• Sunday, April 21, 2024
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High petrol price, inflation squeeze data centres, networks


Nigerian data centres are facing difficult times due to the increased prices of petrol and diesel following the removal of fuel subsidy and the floating of the naira by the current administration.

Data centres consume a huge amount of electricity. Unlike traditional brick-and-mortar establishments, networks and data centers need to operate 24 x 7, around the clock, regardless of whether they serve a handful or millions of customers. This round-the-clock operation places immense cost pressures on these companies even as they face slow growth with a high inflationary economy.

According to the National Bureau of Statistics, the inflation rate stood at 25.8 percent in August 2023, an increase from 24.08 percent recorded in July 2023. The floating of the Naira has also seen the Nigeria Naira get devalued with the exchange rate against the dollar rise officially to N746/$1 and unofficially to N990/$1, up from the prevailing N461/$1 rate a few months ago.

Adding to the major impact of the foreign exchange is the increase in energy costs including prices of petrol, diesel and a proposed increase in electricity tariffs. Diesel generators have long been the primary source of backup power for businesses in Nigeria, with the price per liter fluctuating between N850 and N950.

Read also: How multinationals can drive growth and skills transfer in African data centre market

Meanwhile, petrol which is primarily used for vehicles and for homes as an alternative source of fuelling generators now hovers between N568 and N650, an increment of over 200 percent when compared to the first quarter of 2023, stemming from the subsidy removal by the new government. Also, efforts are in progress to increase electricity tariffs for households and businesses which will be felt across the formal economy, as businesses grapple with the increased cost of operations.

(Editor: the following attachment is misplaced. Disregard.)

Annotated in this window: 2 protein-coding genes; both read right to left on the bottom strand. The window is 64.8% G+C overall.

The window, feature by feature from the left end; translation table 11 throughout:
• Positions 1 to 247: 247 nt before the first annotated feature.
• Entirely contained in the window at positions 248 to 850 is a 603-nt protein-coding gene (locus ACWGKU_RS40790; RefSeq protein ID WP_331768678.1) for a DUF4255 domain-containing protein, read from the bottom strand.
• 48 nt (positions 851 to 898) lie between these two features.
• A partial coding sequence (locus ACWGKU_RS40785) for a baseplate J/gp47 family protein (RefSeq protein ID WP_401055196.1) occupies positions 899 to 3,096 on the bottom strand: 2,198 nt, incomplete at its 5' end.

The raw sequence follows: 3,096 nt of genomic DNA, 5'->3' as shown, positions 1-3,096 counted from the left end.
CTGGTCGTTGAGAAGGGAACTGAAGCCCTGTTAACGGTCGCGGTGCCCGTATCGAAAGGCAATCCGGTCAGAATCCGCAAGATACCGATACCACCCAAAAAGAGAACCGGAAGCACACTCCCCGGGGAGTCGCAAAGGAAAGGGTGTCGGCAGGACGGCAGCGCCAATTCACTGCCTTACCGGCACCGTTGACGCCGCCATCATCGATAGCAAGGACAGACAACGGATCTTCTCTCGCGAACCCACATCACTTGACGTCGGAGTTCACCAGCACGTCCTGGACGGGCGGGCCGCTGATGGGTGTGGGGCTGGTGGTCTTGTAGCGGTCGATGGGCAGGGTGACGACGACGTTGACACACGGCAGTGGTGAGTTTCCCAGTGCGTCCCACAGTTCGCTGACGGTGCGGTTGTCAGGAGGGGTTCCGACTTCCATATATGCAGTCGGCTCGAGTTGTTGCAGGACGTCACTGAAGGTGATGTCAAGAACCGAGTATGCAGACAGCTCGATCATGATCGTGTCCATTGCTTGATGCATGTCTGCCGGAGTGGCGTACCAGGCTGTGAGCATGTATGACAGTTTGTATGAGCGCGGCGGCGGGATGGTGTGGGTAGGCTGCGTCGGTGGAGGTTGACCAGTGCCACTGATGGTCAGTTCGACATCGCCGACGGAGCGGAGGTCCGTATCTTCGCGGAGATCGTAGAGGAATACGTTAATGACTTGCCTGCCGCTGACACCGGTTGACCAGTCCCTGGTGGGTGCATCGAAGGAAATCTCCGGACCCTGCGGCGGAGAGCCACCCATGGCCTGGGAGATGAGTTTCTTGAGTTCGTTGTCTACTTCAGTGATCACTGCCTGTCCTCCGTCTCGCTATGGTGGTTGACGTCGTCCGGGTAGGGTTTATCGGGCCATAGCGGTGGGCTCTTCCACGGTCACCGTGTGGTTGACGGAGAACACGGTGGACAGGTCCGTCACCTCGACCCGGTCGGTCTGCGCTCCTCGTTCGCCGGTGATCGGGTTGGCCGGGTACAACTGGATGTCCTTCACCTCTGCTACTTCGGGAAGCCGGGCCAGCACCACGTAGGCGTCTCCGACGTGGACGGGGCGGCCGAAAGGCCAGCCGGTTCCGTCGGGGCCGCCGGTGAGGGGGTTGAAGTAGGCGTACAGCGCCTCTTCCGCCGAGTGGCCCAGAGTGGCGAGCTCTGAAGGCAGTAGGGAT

With energy being a critical part of operations for most companies either in telecommunications, media, banking, manufacturing and tech, the impact on the bottom line is huge when the cost of diesel, petrol and power subscriptions are factored into monthly and annual expenditures. More unsettling is the fact that inflation, as far as Nigeria is concerned, has continued to grow almost monthly.

At a time when digital transformation is hailed as essential for economic productivity and the economy remains plagued with low growth, the ICT sector is being squeezed by the rising costs it is struggling to pass on to both businesses and consumers.

According to experts, as one of Africa’s largest ICT markets with a substantial number of telecom subscribers and internet users, the impact is being keenly felt as telecom operators, data center providers, and companies with their ICT infrastructure grapple with these high costs.

Tough decisions to respond to the current challenges lie ahead for data service providers, manufacturers, FMCGs, and other businesses that increasingly rely on digital infrastructure to operate. In a market already faced with significant skills deficits further eroded by “Japa”, outsourcing of these services is becoming a more attractive alternative to the high overhead of running infrastructure in-house. Despite the fact that prices for service providers are going up just like everything else in the market, these services continue to deliver cost savings to customers due to economies of scale in their operations and efficiency.

“As the year draws to a close and businesses chart their strategies for the coming year, they must make difficult decisions to navigate the turbulent waters that lie ahead. Balancing the need for profitability with the reality of soaring costs will remain a formidable challenge,” said a data centre expert.